I have been in the proceess of getting a home ready to sell the past three weeks. When I bought it I was hoping to have it on the market next week. Things just take longer than I usually plan and of course it costs more to make the necessary upgrades than I had planned. I do some of the demolition work and help out a bit. However, I am not a finish carpenter and don't pretend or try to be. I contract out the work that I know I cannot do professionally. .
I recently had a friend say to me, "I have been reading about flipping a house and have been reading and learning everything possible." I asked him if he was working with a realtor and he said no. I advised him to give me a call and he said he would. I see him every week and yet he has yet to call me.
It is so easy to walk into a vacant house and spot a home that someone has bought and is trying to flip. Especially if it is someone who is not a professional remodeler. Typically these homes are in need of repair to the repair. Recently I showed a home to a client where the attempted updates to the kitchen included a two piece granite top that was at least half an inch off at the seam. They had also attempted to update the kitchen without installing a dishwasher.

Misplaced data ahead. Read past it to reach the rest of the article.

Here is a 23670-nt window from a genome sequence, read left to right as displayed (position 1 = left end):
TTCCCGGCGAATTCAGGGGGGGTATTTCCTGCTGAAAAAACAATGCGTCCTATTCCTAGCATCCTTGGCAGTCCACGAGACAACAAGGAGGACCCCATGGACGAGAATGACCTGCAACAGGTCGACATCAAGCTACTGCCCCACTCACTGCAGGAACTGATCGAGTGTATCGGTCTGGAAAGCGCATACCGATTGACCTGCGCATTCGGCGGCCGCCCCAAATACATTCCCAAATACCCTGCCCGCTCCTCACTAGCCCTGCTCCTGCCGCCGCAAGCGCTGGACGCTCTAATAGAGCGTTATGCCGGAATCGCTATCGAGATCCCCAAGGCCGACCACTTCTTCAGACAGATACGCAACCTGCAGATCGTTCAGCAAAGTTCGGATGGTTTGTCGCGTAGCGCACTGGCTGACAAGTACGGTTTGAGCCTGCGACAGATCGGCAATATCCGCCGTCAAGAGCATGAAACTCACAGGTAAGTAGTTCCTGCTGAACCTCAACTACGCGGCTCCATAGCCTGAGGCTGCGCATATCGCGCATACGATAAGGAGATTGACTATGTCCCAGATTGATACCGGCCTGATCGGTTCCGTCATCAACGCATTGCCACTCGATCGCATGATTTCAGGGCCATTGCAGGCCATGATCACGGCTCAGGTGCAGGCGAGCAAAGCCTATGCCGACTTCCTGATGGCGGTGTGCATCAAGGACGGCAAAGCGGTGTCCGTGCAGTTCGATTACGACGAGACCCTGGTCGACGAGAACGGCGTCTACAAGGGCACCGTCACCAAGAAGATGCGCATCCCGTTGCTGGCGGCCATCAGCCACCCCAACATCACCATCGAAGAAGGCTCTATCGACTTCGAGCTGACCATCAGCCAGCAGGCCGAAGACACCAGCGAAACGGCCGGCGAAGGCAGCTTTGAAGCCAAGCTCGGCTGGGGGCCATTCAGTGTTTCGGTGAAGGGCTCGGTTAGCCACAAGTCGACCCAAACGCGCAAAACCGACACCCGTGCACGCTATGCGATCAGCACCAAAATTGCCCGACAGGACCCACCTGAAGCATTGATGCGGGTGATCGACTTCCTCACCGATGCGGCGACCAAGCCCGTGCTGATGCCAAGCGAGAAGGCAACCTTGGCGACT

Often these "get rich quick flippers" also will not bother getting a home inspection. So when they try to sell the home things such as electrical problems or even worse mold problems raise their ugly head and the "flipper" ends up losing money.
Once again applying the Golden Rule is the only way to "flip" a home. If you fix it up so that you want to live in it, you are happy to pay the price you are asking and you are willing to buy a home warranty for the home then it will sell quickly. If you made a little money during the project consider yourself fortunate. Odds are the first home you flip will make little or no money however. So ask yourself, "Am I patient enough to learn from the process and willing to do some real soul searching before I do it again.
Just one last word about flipping. If you are trying to buy a bank owned home be ready to wait and wait and wait. Be aware also that the bank may be looking at more than one potential buyer and that if your bid is not high enough you may lose out on a home after waiting for weeks and even possibly months.
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